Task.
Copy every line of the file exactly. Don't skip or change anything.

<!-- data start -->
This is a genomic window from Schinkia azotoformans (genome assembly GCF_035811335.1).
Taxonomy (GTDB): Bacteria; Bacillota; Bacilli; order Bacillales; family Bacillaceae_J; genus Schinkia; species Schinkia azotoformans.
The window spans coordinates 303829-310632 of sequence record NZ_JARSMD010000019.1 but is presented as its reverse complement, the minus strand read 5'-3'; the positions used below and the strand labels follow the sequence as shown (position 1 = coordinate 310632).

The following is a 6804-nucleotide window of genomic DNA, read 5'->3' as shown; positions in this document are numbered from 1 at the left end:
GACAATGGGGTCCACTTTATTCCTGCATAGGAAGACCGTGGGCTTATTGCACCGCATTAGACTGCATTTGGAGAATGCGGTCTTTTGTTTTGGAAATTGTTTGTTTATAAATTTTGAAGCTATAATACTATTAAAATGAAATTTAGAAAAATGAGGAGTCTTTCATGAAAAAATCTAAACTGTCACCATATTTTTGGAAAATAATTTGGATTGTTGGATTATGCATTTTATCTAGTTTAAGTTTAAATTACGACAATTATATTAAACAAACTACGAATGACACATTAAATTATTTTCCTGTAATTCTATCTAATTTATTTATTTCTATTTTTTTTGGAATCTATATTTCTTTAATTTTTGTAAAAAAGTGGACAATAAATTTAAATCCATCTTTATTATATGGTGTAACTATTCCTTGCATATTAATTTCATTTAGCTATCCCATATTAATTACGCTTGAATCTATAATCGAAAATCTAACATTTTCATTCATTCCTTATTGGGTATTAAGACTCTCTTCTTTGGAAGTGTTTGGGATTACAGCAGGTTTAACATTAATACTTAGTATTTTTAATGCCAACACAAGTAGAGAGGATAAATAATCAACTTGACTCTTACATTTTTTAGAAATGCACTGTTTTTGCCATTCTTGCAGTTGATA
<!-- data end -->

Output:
This is a genomic window from Schinkia azotoformans (genome assembly GCF_035811335.1).
Taxonomy (GTDB): Bacteria; Bacillota; Bacilli; order Bacillales; family Bacillaceae_J; genus Schinkia; species Schinkia azotoformans.
The window spans coordinates 303829-310632 of sequence record NZ_JARSMD010000019.1 but is presented as its reverse complement, the minus strand read 5'-3'; the positions used below and the strand labels follow the sequence as shown (position 1 = coordinate 310632).

The following is a 6804-nucleotide window of genomic DNA, read 5'->3' as shown; positions in this document are numbered from 1 at the left end:
GACAATGGGGTCCACTTTATTCCTGCATAGGAAGACCGTGGGCTTATTGCACCGCATTAGACTGCATTTGGAGAATGCGGTCTTTTGTTTTGGAAATTGTTTGTTTATAAATTTTGAAGCTATAATACTATTAAAATGAAATTTAGAAAAATGAGGAGTCTTTCATGAAAAAATCTAAACTGTCACCATATTTTTGGAAAATAATTTGGATTGTTGGATTATGCATTTTATCTAGTTTAAGTTTAAATTACGACAATTATATTAAACAAACTACGAATGACACATTAAATTATTTTCCTGTAATTCTATCTAATTTATTTATTTCTATTTTTTTTGGAATCTATATTTCTTTAATTTTTGTAAAAAAGTGGACAATAAATTTAAATCCATCTTTATTATATGGTGTAACTATTCCTTGCATATTAATTTCATTTAGCTATCCCATATTAATTACGCTTGAATCTATAATCGAAAATCTAACATTTTCATTCATTCCTTATTGGGTATTAAGACTCTCTTCTTTGGAAGTGTTTGGGATTACAGCAGGTTTAACATTAATACTTAGTATTTTTAATGCCAACACAAGTAGAGAGGATAAATAATCAACTTGACTCTTACATTTTTTAGAAATGCACTGTTTTTGCCATTCTTGCAGTTGATA